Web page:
So, you did mention camping earlier, what are other new features are included at this year’s Euphoria?
On top of camping, being back close to Austin was really big for us…also finding Carson Creek Ranch, which is an amazing venue on the banks of the Colorado River – you can see downtown, the skyline from the property, it’s surreal. See, we want everyone to camp, but we know that’s not everyone’s thing, so being close is key. We want people to be able to easily get there and it also adds to the safety of things because we can offer free shuttles from downtown through Bus to Show. Also, just the time of the happenings this year, the doors are open at 12pm and go into 2am each night, and it allows us to put in a lot of additional programming in, and not just music but also art, performance, and bringing in art installations from, one being “The Fractoid” all the way from California which is really cool, so yeah, just basically developing the full festival experience versus last year, which was more of like a glorified two day concert.
One huge difference I noticed about this years Euphoria is the musical lineup and it’s diversity to its previous yeas. Tell me a little about that and what triggered that change.
Well, I’ve always had a very wide musical taste…growing up in Texas I was more into Texas Country and Houston Rap, and my dad always had me listen to a lot of music from the 70’s such as The Eagles….a super wide variety. I also moved to and lived in Australia for a year and it was almost never impossible to not be exposed to house music, which is really big there, it’s still really big there, everywhere around the world. It was then that I fell in love with electronic music like trance and house, definitely European styles. So still at the time, I was way more into that genre of electronic music and it got a little tricky when it came to bookings acts knowing we didn’t have any experience with it… agents would throw all kinds of everything at us. I always wanted to have Jamtronica flavors in there too…we booked artists such as Archnemisis and Zoogma in 2012, and we had a stage dedicated to non-Euro styles with artists such as Supervision and Govinda, so it’s not like this years lineup just came out of nowhere, we have slowly been diversifying the music lineup as we continue to build Euphoria. And last year, we tried to keep the diversity going stronger but due to space limit at White Water Amphitheater more acts were limited, but we added artists such as Eoto, The Polish Ambassador, Conspirator, and Michal Menert.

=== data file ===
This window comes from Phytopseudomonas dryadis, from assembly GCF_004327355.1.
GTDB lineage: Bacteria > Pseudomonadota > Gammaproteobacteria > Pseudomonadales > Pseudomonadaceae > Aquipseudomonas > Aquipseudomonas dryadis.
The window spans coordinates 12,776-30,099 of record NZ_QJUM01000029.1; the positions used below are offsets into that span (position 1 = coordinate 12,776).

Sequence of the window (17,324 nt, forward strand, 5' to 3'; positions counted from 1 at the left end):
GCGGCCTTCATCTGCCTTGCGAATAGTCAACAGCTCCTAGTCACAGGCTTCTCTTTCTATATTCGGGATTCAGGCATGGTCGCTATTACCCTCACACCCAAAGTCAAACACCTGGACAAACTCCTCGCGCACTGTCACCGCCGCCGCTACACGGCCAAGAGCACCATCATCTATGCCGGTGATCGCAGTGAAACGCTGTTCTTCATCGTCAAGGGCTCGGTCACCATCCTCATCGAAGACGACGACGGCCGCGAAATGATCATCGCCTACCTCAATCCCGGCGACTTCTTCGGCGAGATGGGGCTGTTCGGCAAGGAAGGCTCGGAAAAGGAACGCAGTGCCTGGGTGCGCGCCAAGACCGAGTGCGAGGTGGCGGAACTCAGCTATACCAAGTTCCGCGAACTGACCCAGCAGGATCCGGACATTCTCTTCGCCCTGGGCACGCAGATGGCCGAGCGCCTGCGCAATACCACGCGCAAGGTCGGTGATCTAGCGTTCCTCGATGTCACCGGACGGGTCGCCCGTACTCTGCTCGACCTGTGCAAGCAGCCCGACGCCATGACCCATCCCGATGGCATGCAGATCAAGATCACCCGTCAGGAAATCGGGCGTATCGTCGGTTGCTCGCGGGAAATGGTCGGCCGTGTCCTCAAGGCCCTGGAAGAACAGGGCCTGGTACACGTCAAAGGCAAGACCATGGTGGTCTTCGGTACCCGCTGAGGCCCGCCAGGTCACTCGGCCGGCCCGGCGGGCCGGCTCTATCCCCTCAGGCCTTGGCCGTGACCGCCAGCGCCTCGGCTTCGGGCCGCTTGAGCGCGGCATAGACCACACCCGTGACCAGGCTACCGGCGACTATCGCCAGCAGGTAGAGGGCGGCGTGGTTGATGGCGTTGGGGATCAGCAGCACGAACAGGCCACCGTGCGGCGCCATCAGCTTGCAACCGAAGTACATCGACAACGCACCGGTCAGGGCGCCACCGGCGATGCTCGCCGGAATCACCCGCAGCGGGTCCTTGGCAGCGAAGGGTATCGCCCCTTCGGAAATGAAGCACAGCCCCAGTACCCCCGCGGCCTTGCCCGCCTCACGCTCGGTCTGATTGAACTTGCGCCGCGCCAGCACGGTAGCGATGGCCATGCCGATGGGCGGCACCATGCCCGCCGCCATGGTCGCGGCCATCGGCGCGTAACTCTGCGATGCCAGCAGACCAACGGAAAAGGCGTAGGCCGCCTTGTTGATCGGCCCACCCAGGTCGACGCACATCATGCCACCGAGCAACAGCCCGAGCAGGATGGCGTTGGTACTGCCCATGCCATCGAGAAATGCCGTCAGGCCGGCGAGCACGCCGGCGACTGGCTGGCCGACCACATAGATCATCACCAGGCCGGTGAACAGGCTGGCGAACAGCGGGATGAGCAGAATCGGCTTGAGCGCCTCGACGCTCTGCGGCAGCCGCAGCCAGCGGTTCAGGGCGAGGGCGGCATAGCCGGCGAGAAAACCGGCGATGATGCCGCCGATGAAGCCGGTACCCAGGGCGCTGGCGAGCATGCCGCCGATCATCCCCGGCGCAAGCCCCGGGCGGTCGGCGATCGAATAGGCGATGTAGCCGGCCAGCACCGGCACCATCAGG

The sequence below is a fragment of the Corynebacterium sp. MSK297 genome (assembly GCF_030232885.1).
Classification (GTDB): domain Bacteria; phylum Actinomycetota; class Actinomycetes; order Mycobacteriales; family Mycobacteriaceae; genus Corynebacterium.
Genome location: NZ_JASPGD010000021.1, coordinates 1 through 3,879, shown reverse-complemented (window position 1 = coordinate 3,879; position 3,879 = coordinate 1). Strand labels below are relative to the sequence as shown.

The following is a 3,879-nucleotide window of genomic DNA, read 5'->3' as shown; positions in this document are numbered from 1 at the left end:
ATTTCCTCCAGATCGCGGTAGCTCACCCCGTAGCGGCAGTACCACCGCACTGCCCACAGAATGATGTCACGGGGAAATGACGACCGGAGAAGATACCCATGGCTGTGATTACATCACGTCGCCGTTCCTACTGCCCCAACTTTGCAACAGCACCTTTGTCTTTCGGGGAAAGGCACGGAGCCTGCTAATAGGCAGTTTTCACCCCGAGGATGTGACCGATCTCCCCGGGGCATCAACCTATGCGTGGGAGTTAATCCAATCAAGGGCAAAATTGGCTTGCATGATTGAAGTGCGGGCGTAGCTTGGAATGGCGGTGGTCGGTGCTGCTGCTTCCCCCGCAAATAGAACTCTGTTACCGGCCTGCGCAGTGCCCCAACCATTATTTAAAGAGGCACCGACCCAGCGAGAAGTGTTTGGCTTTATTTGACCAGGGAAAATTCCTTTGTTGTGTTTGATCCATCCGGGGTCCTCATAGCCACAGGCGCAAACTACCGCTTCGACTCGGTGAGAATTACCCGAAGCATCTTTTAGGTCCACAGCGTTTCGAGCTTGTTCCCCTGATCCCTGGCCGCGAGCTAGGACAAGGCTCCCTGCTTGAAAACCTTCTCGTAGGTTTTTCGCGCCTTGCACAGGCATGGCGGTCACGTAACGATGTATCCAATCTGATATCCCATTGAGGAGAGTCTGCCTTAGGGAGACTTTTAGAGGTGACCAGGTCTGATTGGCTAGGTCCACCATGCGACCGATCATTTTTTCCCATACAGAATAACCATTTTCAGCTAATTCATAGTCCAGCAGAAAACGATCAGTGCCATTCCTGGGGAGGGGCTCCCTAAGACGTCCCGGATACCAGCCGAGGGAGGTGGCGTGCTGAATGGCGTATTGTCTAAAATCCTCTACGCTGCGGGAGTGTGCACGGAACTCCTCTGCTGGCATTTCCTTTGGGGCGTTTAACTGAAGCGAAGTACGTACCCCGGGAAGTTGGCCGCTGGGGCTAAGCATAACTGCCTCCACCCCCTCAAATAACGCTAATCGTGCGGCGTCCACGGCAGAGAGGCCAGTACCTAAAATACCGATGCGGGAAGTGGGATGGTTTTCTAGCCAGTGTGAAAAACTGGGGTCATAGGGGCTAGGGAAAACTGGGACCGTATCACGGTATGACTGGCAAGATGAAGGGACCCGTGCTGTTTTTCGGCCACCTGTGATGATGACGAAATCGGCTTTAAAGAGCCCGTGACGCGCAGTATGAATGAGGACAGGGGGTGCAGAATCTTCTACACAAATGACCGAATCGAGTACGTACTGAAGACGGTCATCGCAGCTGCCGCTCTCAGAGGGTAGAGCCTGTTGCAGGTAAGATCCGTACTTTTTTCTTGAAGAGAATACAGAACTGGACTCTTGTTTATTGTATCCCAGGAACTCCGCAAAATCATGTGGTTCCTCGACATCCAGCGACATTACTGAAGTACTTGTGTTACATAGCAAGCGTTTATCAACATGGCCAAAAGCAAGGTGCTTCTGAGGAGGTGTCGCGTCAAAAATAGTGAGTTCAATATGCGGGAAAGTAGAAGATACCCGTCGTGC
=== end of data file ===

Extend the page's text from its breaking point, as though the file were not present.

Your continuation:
Austin’s live music scene has really flourished this year…we felt the need to bring that vibe even stronger so we partnered up with Having a Ball Productions in Houston, and Kevin Woods with Inside Out Presents in Austin, TX to re-create and twist the feel of Euphoria for its third year. They were already entrenched in that scene and had buy-in through The Parish and through some other venues here in Austin, and it was through that and belief and trust that made everything come together, which really made me feel comfortable. I’m not going to lie, it’s hard because some people mention they only recognize half of those names on the lineup and, you know, if that’s what people want then that’s fine but for me, music festivals should be 50% of seeing the artists you really want to see and 50% of discovering artists that you didn’t even know existed but are going to fall in love with. I hope that people that aren’t too much into EDM are going to really dig Simon Patterson and others that are used to EDM will discover Beats Antique and be completely mind blown! That allows them to look them up after the festival and discover other acts that are similar to Beats Antique… it’s all about discovery and potentially finding your nitch you never really knew existed.